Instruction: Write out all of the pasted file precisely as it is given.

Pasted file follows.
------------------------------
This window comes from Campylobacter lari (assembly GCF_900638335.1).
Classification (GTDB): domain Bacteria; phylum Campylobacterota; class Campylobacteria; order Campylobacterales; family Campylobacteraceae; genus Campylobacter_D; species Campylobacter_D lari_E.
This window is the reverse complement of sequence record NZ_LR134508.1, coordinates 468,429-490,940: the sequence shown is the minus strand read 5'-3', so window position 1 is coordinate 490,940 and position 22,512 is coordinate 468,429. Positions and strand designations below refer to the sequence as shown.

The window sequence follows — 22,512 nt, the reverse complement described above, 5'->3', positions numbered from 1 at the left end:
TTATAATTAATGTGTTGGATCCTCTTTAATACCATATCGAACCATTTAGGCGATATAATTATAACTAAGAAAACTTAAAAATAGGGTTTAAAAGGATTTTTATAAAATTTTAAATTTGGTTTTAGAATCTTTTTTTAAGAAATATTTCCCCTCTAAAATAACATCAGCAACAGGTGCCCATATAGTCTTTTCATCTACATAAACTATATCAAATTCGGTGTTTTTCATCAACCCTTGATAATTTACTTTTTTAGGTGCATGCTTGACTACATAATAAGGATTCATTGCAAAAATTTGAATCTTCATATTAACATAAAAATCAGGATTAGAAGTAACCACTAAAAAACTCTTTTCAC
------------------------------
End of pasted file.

This window comes from Campylobacter lari (assembly GCF_900638335.1).
Classification (GTDB): domain Bacteria; phylum Campylobacterota; class Campylobacteria; order Campylobacterales; family Campylobacteraceae; genus Campylobacter_D; species Campylobacter_D lari_E.
This window is the reverse complement of sequence record NZ_LR134508.1, coordinates 468,429-490,940: the sequence shown is the minus strand read 5'-3', so window position 1 is coordinate 490,940 and position 22,512 is coordinate 468,429. Positions and strand designations below refer to the sequence as shown.

The window sequence follows — 22,512 nt, the reverse complement described above, 5'->3', positions numbered from 1 at the left end:
TTATAATTAATGTGTTGGATCCTCTTTAATACCATATCGAACCATTTAGGCGATATAATTATAACTAAGAAAACTTAAAAATAGGGTTTAAAAGGATTTTTATAAAATTTTAAATTTGGTTTTAGAATCTTTTTTTAAGAAATATTTCCCCTCTAAAATAACATCAGCAACAGGTGCCCATATAGTCTTTTCATCTACATAAACTATATCAAATTCGGTGTTTTTCATCAACCCTTGATAATTTACTTTTTTAGGTGCATGCTTGACTACATAATAAGGATTCATTGCAAAAATTTGAATCTTCATATTAACATAAAAATCAGGATTAGAAGTAACCACTAAAAAACTCTTTTCAC